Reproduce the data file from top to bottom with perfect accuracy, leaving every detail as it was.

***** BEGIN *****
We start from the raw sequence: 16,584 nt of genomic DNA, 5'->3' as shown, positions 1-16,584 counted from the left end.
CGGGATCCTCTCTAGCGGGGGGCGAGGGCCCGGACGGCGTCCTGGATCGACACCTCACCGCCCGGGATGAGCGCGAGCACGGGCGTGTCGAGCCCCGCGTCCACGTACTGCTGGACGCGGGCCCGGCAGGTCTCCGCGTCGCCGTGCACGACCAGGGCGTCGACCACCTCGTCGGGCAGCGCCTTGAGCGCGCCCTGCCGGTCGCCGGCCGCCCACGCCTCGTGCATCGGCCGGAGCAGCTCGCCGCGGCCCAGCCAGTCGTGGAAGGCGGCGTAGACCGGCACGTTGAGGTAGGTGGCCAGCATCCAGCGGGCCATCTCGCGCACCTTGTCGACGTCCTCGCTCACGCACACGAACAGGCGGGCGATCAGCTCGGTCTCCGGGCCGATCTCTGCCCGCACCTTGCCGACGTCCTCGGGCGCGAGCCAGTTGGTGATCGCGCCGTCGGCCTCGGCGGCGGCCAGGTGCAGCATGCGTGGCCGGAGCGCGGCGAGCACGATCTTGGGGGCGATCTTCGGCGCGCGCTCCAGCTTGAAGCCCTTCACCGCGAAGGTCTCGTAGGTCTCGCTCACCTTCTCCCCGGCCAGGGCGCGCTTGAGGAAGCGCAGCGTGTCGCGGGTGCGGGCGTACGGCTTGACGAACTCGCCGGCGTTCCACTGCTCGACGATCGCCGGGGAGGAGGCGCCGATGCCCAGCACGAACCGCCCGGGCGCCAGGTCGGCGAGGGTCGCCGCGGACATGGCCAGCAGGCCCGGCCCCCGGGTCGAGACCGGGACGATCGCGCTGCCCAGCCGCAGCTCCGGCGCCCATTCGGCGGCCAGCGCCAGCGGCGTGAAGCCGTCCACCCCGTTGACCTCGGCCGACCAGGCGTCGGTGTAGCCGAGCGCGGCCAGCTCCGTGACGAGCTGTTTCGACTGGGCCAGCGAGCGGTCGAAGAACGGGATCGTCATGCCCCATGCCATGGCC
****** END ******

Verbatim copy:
We start from the raw sequence: 16,584 nt of genomic DNA, 5'->3' as shown, positions 1-16,584 counted from the left end.
CGGGATCCTCTCTAGCGGGGGGCGAGGGCCCGGACGGCGTCCTGGATCGACACCTCACCGCCCGGGATGAGCGCGAGCACGGGCGTGTCGAGCCCCGCGTCCACGTACTGCTGGACGCGGGCCCGGCAGGTCTCCGCGTCGCCGTGCACGACCAGGGCGTCGACCACCTCGTCGGGCAGCGCCTTGAGCGCGCCCTGCCGGTCGCCGGCCGCCCACGCCTCGTGCATCGGCCGGAGCAGCTCGCCGCGGCCCAGCCAGTCGTGGAAGGCGGCGTAGACCGGCACGTTGAGGTAGGTGGCCAGCATCCAGCGGGCCATCTCGCGCACCTTGTCGACGTCCTCGCTCACGCACACGAACAGGCGGGCGATCAGCTCGGTCTCCGGGCCGATCTCTGCCCGCACCTTGCCGACGTCCTCGGGCGCGAGCCAGTTGGTGATCGCGCCGTCGGCCTCGGCGGCGGCCAGGTGCAGCATGCGTGGCCGGAGCGCGGCGAGCACGATCTTGGGGGCGATCTTCGGCGCGCGCTCCAGCTTGAAGCCCTTCACCGCGAAGGTCTCGTAGGTCTCGCTCACCTTCTCCCCGGCCAGGGCGCGCTTGAGGAAGCGCAGCGTGTCGCGGGTGCGGGCGTACGGCTTGACGAACTCGCCGGCGTTCCACTGCTCGACGATCGCCGGGGAGGAGGCGCCGATGCCCAGCACGAACCGCCCGGGCGCCAGGTCGGCGAGGGTCGCCGCGGACATGGCCAGCAGGCCCGGCCCCCGGGTCGAGACCGGGACGATCGCGCTGCCCAGCCGCAGCTCCGGCGCCCATTCGGCGGCCAGCGCCAGCGGCGTGAAGCCGTCCACCCCGTTGACCTCGGCCGACCAGGCGTCGGTGTAGCCGAGCGCGGCCAGCTCCGTGACGAGCTGTTTCGACTGGGCCAGCGAGCGGTCGAAGAACGGGATCGTCATGCCCCATGCCATGGCC